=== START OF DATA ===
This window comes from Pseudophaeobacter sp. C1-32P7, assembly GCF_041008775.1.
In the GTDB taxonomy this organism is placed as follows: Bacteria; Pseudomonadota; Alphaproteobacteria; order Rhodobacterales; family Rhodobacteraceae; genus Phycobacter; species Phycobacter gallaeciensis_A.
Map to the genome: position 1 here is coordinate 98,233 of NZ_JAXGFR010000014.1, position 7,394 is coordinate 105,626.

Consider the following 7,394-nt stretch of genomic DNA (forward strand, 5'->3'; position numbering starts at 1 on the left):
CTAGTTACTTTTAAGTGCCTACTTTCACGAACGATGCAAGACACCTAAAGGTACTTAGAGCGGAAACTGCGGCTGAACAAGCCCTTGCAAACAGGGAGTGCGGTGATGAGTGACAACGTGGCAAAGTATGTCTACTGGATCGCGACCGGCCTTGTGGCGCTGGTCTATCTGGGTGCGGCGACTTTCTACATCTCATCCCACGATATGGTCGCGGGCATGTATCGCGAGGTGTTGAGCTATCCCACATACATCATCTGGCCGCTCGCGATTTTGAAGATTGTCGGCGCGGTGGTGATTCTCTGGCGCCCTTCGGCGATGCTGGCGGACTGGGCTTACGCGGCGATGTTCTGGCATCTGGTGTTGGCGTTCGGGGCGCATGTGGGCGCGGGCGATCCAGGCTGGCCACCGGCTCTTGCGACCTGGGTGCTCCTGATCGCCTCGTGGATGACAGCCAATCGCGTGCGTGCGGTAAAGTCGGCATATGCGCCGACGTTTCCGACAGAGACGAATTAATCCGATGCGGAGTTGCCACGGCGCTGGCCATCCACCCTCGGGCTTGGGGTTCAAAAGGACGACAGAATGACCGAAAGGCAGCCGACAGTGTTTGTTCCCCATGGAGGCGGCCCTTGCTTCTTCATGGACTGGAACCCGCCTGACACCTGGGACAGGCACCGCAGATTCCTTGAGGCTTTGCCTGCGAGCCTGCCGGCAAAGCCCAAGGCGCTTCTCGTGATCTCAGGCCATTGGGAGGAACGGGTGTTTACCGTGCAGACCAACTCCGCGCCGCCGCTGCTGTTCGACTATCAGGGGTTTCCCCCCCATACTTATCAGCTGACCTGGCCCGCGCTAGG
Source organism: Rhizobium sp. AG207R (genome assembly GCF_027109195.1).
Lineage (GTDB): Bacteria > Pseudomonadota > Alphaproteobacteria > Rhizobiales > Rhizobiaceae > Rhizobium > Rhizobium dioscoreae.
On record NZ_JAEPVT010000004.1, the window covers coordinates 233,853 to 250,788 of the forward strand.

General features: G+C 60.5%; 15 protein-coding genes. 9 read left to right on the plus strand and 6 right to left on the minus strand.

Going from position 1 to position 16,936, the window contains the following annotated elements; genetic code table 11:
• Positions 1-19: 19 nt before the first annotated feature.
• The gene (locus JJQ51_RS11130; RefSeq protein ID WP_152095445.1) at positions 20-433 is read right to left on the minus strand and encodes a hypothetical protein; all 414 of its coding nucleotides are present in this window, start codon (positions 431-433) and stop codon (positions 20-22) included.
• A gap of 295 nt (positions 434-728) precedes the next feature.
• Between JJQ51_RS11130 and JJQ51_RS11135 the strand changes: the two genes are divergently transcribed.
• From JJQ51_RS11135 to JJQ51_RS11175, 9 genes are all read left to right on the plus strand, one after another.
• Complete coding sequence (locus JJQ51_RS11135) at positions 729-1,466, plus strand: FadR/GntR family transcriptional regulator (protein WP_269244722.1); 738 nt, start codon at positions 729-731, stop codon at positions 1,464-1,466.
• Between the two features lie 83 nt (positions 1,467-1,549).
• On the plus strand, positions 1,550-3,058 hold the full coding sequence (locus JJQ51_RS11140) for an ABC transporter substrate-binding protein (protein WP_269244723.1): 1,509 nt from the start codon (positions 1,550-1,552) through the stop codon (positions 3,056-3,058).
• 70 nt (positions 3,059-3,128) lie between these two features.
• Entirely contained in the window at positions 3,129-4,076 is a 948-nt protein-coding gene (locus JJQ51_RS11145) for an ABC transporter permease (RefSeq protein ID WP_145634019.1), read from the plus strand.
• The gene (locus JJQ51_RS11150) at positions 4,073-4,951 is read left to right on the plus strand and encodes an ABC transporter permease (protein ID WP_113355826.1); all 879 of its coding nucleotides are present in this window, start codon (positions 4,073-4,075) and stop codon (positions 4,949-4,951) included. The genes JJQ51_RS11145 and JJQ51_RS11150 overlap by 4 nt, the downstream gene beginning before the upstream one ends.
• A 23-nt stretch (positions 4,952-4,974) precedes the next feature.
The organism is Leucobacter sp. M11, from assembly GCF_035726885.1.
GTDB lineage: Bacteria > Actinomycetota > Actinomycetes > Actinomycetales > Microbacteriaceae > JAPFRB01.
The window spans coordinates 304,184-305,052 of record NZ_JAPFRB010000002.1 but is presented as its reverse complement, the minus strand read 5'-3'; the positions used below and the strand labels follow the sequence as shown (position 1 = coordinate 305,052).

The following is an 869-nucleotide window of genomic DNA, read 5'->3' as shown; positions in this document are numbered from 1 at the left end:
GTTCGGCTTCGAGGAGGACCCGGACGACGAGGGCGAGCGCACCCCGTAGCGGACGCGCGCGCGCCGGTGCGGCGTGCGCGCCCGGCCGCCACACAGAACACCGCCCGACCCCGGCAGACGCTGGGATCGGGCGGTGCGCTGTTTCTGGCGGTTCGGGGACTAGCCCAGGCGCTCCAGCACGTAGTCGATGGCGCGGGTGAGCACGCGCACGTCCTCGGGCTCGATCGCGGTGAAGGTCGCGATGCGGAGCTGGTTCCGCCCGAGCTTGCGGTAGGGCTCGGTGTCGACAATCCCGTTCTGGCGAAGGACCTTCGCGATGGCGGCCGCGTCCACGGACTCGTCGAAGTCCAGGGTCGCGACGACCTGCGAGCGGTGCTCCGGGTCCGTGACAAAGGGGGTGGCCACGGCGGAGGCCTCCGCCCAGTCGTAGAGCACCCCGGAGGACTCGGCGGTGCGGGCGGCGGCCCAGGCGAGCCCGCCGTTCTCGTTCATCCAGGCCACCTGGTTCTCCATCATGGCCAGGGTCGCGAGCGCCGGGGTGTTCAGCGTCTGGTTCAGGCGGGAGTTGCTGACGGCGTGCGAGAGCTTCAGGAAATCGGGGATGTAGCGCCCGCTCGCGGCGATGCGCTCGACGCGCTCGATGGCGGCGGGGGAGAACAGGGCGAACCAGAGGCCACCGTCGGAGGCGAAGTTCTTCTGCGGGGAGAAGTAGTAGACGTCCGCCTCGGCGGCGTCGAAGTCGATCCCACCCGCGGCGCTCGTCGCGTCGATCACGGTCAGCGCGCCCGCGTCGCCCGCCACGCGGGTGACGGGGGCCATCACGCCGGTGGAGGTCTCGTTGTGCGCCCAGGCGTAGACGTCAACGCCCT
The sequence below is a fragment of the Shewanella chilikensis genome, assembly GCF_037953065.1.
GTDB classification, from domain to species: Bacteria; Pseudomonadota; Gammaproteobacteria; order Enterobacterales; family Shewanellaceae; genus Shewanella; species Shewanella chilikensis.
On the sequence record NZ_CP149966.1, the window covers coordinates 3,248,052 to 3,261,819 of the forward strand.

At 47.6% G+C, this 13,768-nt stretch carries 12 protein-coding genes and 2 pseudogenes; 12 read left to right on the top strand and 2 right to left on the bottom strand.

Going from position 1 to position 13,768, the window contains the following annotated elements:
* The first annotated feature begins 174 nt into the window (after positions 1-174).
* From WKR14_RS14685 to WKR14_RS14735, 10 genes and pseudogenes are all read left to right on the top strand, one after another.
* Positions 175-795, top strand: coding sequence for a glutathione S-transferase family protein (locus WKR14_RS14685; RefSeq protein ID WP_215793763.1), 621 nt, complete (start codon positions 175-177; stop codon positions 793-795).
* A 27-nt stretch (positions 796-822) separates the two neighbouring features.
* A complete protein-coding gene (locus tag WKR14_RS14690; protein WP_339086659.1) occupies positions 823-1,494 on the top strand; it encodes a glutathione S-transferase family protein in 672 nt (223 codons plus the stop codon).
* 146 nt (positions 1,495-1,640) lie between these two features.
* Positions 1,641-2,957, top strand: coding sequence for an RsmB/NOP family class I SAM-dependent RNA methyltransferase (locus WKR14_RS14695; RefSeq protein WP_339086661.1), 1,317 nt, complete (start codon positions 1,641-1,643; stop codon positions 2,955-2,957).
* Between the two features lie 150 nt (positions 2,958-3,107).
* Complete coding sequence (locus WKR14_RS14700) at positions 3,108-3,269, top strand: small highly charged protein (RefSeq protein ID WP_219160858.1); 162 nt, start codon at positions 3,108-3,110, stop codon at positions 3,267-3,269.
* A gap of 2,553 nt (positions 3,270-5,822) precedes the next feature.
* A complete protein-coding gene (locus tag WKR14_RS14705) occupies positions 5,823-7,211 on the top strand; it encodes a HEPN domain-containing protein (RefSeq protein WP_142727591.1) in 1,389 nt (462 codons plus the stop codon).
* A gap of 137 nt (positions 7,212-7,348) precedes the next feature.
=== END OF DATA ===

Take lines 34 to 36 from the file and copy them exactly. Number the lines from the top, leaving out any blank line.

* From WKR14_RS14685 to WKR14_RS14735, 10 genes and pseudogenes are all read left to right on the top strand, one after another.
* Positions 175-795, top strand: coding sequence for a glutathione S-transferase family protein (locus WKR14_RS14685; RefSeq protein ID WP_215793763.1), 621 nt, complete (start codon positions 175-177; stop codon positions 793-795).
* A 27-nt stretch (positions 796-822) separates the two neighbouring features.